NJ.com- Federal financing could be in place in two years to build two new rail tunnels under the Hudson River that would augment the crumbling 106-year old rail tunnels used daily by commuters, said U.S. Senator Charles Schumer, D-N.Y.
Agreements for federal funding of the Gateway Project could be in place by 2019, with construction starting shortly after then, Schumer said at a press conference with U.S. Transportation Secretary Anthony Foxx, U.S. Senator Robert Menendez , D-N.J., Amtrak and Port Authority officials Friday morning.
Amtrak's Gateway Project would build two new tunnels under the Hudson River, a Penn Station south annex, replace and build a second Portal Bridge, and build additional tracks in New Jersey and a loop for Bergen County trains to travel to New York.
Preliminary estimates are for Gateway to cost $23 billion, a number that that could change after preliminary engineering and design is done, Amtrak officials said. A deal between the federal government and New York and New Jersey to fund Gateway was brokered last November.
Funding Gateway will be done by stringing together a network of federal grants, low-interest loans and state funding.
A funding agreement to build a new Portal Bridge north could be signed by federal officials in March 2018, with construction tentatively beginning in July 2018, Schmuer said. The new bridge, estimated to cost $940 million, is designed and ready to build. It is considered a bottleneck on the busy Northeast Corridor Line and causes delays when it gets stuck in the open position.
The Portal Bridge is a 100-year old swing bridge that carries the Northeast Corridor line over the Hackensack River in Kearny. It causes delays when it gets stuck in the open position.
"Everything is now in place. Everything is aligned for the money to flow," said U.S. Senator Cory Booker. "The application for funding is bullet-proof."
No timetable was given for when the tunnels could be open for rail traffic.
The Hudson River tunnels have been included on the "President's Permitting Dashboard" which allows the same kind of fast tracking that the Port Authority used to speed up reconstruction of the Bayonne Bridge. That could save one year on an environmental review that is under way and "billions of dollars" off the final Gateway cost, Schumer said.
Gateway is the first project to apply for a federal "Emerging Projects" loan, allowing it to tap into a $35 billion railroad loan program, Foxx said. He said future progress will be up to the states.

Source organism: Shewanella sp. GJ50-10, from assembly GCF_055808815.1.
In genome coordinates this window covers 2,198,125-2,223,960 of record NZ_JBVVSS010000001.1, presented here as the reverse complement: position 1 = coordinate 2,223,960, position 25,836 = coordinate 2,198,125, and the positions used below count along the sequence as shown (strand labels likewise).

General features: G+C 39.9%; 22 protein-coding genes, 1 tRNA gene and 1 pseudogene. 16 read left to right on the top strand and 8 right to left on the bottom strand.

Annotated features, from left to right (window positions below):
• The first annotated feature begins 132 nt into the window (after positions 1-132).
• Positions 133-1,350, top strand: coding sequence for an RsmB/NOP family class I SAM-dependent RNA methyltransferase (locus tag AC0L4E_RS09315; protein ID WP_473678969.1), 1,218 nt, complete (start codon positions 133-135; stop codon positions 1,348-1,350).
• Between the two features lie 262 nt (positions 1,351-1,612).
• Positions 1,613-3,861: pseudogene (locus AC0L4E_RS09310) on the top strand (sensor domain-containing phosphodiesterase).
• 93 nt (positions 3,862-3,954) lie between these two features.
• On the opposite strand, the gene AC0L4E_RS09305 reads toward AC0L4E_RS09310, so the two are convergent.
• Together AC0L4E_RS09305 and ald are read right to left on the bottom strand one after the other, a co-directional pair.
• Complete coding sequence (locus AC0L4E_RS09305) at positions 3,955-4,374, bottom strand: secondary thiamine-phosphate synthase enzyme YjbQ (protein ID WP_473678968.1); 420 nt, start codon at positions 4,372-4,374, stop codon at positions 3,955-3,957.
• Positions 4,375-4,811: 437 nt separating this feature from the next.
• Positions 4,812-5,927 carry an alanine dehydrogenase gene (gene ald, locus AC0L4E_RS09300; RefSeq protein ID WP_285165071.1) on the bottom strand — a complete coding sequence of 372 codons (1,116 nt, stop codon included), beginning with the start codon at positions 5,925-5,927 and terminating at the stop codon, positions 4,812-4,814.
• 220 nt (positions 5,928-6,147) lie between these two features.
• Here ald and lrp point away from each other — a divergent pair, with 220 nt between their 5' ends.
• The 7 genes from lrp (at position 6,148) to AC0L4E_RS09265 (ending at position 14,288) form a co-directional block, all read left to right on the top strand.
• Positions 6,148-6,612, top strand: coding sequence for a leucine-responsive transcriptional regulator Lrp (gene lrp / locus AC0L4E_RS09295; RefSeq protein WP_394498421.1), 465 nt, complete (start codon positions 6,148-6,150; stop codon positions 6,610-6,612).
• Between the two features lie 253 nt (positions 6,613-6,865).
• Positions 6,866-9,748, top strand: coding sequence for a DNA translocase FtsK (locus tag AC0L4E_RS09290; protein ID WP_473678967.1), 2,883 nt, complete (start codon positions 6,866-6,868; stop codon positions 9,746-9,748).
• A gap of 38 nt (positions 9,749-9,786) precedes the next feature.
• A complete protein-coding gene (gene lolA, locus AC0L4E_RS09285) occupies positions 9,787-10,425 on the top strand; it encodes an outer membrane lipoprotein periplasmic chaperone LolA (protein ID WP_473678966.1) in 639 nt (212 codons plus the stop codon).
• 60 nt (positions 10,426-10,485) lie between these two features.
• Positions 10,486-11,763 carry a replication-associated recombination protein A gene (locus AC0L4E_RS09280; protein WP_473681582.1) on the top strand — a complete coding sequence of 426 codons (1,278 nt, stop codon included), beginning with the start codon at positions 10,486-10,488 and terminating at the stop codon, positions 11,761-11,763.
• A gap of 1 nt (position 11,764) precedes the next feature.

"We've carried the ball to the 50-yard line," Foxx said. "Every yard beyond will require work by our state and local partners."
Both Gateway and Portal Bridge were included for consideration this summer under the federal New Starts program, which was the same program that provided $ 3 billion in funding for the ARC tunnel project, canceled by Gov. Chris Christie in October 2010.
Unlike ARC, Gateway cannot be stopped by one public official pulling the plug, Schumer said.
He cautioned that any official who tries to derail the regional project will face "dire consequences."
The Gateway Project will require matching funds from New York and New Jersey. Some of that funding is coming from the Port Authority of New York and New Jersey, which will meet next Thursday to take up Gateway items that have the "full-throated endorsement" of the governors of both states, said Patrick Foye, executive director.
While he didn't elaborate what those items are, some of the funding will come from the Port Authority's 10-year capital plan, under a commitment made by Gov. Andrew Cuomo, Schumer said. The authority's board of commissioners still has to revise that plan to include projects such as Gateway, a new Midtown bus terminal and replacing the Newark Airport monorail, which aren't in the current plan.
"We need the states of New York and New Jersey, working through the Port Authority, to come through," Menendez said. "Only then will Gateway become reality."